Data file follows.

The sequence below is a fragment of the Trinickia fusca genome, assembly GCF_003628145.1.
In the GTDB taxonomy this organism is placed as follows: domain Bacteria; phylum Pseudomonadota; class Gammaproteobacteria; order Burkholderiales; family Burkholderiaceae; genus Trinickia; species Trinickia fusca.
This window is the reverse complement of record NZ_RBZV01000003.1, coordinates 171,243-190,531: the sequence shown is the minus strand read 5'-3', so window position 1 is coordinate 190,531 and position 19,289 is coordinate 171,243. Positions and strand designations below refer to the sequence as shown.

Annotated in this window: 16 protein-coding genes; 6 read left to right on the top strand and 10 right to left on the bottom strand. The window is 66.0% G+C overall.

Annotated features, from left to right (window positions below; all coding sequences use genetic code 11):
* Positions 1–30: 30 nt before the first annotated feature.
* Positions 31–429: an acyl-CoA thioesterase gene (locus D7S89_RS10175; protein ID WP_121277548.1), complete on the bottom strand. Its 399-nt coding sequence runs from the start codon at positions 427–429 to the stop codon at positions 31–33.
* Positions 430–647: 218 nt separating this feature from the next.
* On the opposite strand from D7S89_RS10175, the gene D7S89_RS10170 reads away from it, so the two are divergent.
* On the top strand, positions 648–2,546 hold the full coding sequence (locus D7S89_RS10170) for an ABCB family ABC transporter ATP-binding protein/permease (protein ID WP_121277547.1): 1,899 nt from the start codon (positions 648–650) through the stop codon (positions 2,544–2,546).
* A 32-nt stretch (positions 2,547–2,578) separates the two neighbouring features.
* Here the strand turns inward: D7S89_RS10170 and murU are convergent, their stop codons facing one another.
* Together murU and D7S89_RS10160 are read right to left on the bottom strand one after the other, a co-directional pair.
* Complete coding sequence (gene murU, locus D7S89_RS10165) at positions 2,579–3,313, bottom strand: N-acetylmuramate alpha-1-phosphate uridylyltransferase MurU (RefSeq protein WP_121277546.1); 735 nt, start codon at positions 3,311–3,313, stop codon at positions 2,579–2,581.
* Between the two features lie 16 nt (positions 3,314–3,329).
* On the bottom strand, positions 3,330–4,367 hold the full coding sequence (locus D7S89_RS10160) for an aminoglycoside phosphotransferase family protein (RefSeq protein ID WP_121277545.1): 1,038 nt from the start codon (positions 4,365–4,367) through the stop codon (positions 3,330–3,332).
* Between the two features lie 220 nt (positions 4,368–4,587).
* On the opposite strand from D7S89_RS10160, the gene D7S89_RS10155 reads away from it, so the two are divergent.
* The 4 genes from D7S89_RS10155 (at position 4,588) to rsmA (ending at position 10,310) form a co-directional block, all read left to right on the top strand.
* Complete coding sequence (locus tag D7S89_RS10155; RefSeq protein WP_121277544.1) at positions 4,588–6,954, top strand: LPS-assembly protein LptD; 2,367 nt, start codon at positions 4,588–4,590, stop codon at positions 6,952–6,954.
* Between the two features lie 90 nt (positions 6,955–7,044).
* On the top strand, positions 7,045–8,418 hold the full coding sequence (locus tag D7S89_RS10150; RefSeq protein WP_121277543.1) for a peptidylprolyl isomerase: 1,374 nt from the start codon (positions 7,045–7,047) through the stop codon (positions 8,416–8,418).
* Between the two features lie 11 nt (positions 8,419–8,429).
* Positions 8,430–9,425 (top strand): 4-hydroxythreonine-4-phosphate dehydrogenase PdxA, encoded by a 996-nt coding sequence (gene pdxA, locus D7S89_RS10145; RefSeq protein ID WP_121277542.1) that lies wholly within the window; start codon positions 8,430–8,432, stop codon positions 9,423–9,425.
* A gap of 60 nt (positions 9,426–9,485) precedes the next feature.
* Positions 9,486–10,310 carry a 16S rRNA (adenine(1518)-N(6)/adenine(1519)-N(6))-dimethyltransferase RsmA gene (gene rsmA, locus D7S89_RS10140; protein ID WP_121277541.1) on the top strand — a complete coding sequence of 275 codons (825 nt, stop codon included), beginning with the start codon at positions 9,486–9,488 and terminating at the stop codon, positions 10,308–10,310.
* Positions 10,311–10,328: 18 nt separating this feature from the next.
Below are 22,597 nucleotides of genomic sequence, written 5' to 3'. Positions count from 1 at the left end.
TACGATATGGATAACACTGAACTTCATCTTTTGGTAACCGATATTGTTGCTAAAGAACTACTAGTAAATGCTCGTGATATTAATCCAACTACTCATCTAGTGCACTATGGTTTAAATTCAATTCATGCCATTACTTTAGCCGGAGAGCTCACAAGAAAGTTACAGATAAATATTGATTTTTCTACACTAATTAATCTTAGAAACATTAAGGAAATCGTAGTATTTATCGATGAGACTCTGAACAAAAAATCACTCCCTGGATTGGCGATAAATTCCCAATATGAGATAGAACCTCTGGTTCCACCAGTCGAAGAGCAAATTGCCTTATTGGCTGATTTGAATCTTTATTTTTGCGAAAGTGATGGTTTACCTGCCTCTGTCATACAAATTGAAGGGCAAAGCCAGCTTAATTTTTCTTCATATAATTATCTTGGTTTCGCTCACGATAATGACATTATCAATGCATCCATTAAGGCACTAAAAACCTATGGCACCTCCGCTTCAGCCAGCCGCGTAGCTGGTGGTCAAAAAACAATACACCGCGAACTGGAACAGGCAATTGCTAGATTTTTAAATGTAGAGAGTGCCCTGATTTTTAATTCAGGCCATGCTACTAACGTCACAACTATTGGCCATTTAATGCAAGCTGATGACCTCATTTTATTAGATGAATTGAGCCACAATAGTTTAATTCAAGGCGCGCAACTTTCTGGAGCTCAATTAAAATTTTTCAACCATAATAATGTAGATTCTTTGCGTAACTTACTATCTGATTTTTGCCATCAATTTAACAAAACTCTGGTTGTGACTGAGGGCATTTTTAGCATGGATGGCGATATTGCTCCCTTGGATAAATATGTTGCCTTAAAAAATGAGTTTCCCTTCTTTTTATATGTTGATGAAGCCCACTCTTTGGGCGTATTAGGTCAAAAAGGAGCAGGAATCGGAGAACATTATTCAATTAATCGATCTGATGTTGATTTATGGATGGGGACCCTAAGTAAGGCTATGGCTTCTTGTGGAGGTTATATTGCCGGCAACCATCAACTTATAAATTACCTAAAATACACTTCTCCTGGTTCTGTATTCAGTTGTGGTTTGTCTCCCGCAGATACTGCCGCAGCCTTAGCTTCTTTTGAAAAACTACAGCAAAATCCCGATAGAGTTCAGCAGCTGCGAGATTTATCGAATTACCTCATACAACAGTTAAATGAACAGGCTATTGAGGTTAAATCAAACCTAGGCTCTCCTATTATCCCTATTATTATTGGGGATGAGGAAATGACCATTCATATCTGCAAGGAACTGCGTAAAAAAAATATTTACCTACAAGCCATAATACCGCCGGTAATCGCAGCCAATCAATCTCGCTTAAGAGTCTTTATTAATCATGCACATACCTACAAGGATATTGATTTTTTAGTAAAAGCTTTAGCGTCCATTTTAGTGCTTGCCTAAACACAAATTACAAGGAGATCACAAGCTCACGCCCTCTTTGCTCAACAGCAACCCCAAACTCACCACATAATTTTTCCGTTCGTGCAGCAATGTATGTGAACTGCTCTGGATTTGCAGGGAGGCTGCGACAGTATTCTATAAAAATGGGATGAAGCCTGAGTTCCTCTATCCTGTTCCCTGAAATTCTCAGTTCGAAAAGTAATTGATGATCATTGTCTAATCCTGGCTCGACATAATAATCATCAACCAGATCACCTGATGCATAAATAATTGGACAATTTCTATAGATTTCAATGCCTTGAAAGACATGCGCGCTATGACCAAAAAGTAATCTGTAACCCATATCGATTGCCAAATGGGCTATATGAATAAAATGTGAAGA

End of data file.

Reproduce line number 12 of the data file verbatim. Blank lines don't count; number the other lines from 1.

* Here the strand turns inward: D7S89_RS10170 and murU are convergent, their stop codons facing one another.